Ryanair confirms strike will go ahead as talks break up
Ryanair has confirmed that 30 flights to and from Ireland and the UK will be cancelled on Thursday after talks between management and unions broke down.
The airline has said it "expects limited disruption" in addition to the cancelled flights.
It is the result of a strike by pilots who are due to walk out for 24 hours from 01:00 BST on Thursday.
The airline has said only Ireland-UK flights are affected.
Ryanair and union officials met for talks on Wednesday which ended without agreement.
No impact on Ireland-Europe flights
According to a statement from Ryanair, the meeting lasted for seven hours.
The pilots' union Fórsa, of which the Irish Airline Pilots' Association (IALPA) is a branch, had earlier said it was not optimistic that a deal could be reached to avert the strike.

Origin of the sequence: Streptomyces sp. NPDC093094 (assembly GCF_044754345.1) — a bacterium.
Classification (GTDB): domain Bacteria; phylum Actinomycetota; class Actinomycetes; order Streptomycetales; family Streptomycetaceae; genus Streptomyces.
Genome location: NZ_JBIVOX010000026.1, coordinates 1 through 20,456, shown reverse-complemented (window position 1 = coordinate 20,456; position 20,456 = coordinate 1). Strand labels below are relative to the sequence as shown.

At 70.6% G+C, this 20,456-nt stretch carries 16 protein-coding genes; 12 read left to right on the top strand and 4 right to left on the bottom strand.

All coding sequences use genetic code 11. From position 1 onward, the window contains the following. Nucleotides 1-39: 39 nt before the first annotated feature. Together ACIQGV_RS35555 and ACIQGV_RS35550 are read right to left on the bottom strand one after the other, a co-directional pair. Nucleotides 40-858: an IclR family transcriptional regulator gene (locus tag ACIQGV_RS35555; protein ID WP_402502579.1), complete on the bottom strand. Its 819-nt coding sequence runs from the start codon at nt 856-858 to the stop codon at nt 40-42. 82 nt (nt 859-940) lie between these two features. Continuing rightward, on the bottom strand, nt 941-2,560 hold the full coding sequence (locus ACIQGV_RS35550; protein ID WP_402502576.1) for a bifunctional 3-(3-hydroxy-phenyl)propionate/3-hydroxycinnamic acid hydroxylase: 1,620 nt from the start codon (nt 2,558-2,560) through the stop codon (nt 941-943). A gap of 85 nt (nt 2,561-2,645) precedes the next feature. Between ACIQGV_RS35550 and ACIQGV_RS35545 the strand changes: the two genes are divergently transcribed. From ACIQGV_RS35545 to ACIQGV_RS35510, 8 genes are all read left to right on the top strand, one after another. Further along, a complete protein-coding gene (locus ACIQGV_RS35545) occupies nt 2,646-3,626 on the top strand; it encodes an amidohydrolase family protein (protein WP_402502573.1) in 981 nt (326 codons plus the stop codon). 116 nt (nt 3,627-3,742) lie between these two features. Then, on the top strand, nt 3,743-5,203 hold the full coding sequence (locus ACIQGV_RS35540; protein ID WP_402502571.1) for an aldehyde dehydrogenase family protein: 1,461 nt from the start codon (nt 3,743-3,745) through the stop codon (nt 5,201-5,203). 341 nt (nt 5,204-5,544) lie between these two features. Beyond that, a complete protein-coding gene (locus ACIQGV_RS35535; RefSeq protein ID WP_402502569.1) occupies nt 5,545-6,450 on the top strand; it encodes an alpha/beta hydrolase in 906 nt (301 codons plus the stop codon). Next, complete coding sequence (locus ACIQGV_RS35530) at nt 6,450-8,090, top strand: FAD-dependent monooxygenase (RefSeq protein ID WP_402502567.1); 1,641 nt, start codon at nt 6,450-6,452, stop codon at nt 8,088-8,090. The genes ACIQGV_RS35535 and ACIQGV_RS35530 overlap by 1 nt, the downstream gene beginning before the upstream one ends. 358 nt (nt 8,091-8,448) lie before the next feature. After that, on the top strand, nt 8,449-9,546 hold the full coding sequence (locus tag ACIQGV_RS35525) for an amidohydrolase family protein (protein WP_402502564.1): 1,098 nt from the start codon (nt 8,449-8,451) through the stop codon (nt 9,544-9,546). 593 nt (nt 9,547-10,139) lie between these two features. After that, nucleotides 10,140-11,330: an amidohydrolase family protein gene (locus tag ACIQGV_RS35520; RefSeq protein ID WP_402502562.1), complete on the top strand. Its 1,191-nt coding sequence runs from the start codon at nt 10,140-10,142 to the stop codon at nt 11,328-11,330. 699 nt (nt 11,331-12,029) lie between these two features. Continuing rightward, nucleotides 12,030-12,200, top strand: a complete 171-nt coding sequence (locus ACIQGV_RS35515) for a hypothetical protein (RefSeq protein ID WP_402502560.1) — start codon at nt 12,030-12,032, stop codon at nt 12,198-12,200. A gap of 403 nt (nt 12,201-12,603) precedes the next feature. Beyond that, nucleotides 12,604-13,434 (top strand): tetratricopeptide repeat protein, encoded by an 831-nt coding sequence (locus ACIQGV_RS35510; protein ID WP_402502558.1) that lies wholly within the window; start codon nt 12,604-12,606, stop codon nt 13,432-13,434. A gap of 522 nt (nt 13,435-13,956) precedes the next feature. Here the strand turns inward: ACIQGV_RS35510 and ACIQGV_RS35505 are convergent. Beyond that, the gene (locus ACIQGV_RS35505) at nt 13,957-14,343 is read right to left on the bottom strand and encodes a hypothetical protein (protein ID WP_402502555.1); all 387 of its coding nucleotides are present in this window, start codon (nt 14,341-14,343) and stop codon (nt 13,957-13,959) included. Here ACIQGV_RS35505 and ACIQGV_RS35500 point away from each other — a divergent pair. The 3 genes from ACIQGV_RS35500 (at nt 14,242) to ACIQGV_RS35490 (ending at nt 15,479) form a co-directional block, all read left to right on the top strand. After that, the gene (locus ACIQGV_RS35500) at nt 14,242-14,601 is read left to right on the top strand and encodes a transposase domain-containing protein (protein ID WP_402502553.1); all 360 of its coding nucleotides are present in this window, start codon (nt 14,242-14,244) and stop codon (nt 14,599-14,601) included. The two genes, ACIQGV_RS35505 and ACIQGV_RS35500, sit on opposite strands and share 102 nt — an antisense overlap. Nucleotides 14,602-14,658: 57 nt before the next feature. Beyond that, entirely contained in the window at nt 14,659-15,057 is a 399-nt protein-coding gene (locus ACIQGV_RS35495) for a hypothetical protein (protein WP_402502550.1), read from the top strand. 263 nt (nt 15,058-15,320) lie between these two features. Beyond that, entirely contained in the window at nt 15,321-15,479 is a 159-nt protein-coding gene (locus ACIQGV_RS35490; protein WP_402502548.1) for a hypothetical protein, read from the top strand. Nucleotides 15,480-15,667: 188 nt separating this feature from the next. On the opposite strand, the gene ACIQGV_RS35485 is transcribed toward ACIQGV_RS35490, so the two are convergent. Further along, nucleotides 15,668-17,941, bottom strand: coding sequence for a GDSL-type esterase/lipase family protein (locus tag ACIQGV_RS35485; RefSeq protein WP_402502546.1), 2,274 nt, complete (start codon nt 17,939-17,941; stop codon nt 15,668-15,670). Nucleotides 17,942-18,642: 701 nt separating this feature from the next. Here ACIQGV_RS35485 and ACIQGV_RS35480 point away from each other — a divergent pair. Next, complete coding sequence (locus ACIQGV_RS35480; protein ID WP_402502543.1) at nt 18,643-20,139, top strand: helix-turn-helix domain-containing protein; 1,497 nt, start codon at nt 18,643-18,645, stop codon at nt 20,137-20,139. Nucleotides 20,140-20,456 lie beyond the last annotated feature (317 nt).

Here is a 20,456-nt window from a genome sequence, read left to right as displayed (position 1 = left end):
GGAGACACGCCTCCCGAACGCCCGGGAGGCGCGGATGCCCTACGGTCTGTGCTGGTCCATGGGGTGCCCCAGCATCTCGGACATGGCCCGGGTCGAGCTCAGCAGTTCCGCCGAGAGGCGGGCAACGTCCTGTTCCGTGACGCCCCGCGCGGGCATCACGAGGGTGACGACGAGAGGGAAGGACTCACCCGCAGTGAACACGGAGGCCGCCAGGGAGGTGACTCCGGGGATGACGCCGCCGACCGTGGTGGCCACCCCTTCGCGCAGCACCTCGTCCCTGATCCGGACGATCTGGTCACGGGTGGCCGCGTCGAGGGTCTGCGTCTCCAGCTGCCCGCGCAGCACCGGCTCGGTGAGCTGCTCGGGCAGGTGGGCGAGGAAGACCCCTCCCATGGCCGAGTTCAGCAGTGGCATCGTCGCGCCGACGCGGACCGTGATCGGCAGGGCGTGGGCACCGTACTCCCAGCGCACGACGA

Flights between Ireland and Europe are set to operate as normal.
"All customers who are travelling on flights to/from Ireland on Thursday 12 July who have not received any email or text notifications of flight cancellations should travel to their departure airport as normal," Ryanair said in a statement.
Earlier in the week the airline said it had planned for the strike by trying to "minimise the impact" on "families travelling on holidays to Portugal, France, Spain, Italy and Greece".
"We will do this by cancelling a number of flights on high frequency routes from Ireland to London and other UK destinations where customers can transfer readily to other flights."
The IALPA ballot of those directly employed by Ryanair resulted in overwhelming support - 99% - for action, although Ryanair says this only represents 27% of its workforce in the Republic of Ireland.
Further strikes planned
The airline has said it "cannot rule out further disruptions in July and August".
Cabin crew in Italy will go on strike for 24-hours on 25 July, while crew in Spain, Portugal and Belgium will strike for 48 hours on 25-26 July.
Unions have said further action may follow if the airline does not make concessions on some employment terms.